Posted by Paul Scotti (@paulscotti) · Feb 19, 2013
An Unexpected Miracle from Down the Hallway
Sometimes miracles happen when you least expect them. No one believes that more than Fleming Island, Florida resident Shirley Thompson, whose tale of how she received two new lungs while in a medically induced coma at Mayo Clinic hospital in Florida isn’t exactly the typical scenario.
The 48-year old married, mother of two was first diagnosed with Pulmonary Arterial Hypertension (PAH) in March 2012 by her local pulmonologist after undergoing an EKG and experiencing shortness of breath. She was eventually referred to Mayo Clinic for an evaluation and was put on continuous high flow oxygen during treatment for her lung condition.Ms. Thompson re-entered the hospital in October 2012 for an unrelated hysterectomy surgery and that’s when her condition took a dramatic turn for the worse. Her lung (and related heart) problems worsened after the surgery and she was then put in a medically induced coma once it was determined that she was going to need a double lung transplant and heart surgery in order to survive.
That’s when her miracle happened. During the several weeks she was in a coma at Mayo Clinic hospital, a potential donor became available “literally down the hallway” and eventually became a perfect match for Ms. Thompson’s much needed double lung transplant. When she awoke from her coma, she realized she had been given the gift of life without ever knowing it.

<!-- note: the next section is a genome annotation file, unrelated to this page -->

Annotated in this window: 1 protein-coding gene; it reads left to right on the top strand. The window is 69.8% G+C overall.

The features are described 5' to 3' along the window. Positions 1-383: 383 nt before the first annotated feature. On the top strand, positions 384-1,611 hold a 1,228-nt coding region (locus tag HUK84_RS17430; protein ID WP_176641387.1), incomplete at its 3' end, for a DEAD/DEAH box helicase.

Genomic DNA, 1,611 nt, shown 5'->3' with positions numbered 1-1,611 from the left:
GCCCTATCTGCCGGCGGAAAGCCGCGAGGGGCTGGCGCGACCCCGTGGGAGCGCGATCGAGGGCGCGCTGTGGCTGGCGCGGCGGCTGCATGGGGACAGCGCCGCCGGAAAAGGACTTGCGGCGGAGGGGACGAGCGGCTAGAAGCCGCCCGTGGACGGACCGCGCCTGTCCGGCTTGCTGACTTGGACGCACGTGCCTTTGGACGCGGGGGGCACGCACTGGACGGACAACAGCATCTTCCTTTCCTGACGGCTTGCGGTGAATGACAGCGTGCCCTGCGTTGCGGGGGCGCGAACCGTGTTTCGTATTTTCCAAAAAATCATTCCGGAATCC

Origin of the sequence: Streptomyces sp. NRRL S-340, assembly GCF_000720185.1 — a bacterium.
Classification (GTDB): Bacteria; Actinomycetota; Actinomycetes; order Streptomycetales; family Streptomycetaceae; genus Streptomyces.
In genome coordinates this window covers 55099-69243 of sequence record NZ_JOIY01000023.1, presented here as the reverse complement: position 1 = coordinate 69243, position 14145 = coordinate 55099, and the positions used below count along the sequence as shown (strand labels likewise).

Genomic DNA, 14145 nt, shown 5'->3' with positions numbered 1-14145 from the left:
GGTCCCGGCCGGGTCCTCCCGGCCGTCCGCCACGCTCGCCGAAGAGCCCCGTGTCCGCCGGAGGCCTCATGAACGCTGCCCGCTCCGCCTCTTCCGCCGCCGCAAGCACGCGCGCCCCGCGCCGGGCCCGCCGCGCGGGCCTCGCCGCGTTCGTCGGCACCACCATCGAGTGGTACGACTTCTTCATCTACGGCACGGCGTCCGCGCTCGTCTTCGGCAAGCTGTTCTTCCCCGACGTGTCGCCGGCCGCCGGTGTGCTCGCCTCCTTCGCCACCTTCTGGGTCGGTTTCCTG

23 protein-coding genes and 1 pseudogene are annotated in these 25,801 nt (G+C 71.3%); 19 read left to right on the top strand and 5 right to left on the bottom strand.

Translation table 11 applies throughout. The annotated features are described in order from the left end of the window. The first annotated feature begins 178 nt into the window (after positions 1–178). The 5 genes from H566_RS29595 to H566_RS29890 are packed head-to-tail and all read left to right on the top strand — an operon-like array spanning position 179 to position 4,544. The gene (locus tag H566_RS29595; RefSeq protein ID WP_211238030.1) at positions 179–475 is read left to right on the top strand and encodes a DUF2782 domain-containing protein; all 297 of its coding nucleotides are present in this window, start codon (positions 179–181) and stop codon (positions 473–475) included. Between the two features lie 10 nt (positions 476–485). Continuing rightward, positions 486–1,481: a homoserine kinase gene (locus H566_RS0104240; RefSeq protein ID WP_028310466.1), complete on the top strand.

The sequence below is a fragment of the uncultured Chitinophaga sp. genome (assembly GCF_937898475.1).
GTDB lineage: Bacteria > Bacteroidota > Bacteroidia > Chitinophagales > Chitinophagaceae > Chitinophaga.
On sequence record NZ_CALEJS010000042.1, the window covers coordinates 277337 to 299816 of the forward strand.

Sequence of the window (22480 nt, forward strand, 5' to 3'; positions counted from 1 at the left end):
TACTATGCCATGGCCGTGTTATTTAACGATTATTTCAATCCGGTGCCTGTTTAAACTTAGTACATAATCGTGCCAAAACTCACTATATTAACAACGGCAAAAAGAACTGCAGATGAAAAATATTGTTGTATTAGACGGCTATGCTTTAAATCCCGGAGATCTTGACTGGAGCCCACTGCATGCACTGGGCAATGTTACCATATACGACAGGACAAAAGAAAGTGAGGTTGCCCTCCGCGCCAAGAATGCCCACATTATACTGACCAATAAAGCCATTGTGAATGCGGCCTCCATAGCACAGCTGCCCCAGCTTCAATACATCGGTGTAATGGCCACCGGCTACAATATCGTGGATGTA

“I didn’t know I needed a lung transplant before my hysterectomy surgery and wasn’t even on the transplant list at the time,” said Ms. Thompson. “I had no idea the situation had become so serious that a double lung transplant was immediately needed to save my life. I was fortunate to have a generous donor in the right place at the right time and I will forever be grateful for their gift of life.”
“Ms. Thompson’s situation is truly a miracle scenario where the stars all aligned at the right time and a matching organ was available right down the hall in the same hospital when it was most needed,” said Cesar Keller, M.D., the pulmonary and critical care specialist at Mayo Clinic who was responsible for her care. “This is a true success story and a great example of how organ donation can help save a life.”
Although still not 100% back to normal, Ms. Thompson is feeling better each day and no longer needs to carry supplemental oxygen which makes daily life a bit easier. “I cannot say enough about my doctors at Mayo Clinic who are amazing, I know without a doubt I would not be alive today without their efforts.”